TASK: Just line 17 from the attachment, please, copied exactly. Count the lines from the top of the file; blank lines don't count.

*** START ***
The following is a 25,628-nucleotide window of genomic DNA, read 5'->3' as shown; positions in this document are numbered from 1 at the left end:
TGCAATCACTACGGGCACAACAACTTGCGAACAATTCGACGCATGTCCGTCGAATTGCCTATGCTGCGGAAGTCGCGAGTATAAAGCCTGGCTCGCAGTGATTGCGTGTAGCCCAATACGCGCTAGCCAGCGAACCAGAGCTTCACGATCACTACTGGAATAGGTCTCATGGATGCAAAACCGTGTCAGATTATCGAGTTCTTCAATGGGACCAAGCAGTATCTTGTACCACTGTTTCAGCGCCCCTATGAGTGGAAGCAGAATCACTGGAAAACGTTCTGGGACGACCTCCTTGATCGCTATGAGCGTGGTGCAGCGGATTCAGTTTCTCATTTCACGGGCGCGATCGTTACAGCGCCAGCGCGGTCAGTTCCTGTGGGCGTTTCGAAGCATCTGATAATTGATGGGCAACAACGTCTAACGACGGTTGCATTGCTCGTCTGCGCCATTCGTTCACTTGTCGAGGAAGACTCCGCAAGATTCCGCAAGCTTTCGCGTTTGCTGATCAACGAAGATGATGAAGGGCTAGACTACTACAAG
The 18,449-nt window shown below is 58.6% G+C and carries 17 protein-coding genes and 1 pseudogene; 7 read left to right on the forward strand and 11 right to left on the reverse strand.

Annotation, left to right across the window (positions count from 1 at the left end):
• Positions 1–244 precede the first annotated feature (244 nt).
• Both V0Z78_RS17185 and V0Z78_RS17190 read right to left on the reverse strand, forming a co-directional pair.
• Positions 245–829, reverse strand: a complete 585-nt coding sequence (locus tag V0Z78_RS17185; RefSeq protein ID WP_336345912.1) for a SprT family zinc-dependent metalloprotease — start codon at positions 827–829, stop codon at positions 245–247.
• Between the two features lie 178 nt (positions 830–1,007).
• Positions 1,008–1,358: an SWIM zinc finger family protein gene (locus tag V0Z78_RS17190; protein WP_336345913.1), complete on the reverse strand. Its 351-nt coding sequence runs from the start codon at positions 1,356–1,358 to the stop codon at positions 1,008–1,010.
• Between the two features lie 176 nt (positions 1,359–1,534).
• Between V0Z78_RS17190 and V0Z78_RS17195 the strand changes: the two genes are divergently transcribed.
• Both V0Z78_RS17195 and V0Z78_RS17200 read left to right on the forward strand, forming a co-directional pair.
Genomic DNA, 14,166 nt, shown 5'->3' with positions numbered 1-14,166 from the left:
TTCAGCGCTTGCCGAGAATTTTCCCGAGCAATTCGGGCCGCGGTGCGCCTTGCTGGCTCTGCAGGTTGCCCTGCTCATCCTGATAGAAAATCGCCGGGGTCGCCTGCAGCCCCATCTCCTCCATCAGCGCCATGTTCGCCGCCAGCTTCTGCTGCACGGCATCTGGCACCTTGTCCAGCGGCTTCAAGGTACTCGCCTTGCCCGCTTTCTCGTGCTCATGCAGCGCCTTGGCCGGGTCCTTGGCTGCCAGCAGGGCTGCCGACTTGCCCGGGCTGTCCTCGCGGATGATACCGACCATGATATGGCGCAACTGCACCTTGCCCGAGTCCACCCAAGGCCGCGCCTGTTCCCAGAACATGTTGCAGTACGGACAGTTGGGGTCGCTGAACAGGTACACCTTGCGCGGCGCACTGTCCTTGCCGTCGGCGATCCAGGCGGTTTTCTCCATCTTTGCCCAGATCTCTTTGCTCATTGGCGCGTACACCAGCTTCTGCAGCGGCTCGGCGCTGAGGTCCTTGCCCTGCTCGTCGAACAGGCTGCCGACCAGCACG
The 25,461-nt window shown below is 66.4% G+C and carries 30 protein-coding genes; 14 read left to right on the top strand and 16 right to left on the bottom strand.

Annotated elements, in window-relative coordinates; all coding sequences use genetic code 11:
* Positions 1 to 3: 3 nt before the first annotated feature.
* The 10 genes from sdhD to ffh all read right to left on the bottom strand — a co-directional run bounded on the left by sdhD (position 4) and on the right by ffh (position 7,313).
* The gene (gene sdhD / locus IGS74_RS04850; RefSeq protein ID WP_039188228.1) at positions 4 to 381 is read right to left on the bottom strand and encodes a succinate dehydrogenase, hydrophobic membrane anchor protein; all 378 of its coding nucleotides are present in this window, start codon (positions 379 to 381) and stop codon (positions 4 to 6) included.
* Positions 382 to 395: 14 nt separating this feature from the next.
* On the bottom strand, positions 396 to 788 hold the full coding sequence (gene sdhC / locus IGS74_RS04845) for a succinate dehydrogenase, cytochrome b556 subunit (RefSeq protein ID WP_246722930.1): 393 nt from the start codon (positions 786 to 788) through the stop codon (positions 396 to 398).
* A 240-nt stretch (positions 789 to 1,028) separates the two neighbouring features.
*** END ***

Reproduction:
* Positions 1 to 3: 3 nt before the first annotated feature.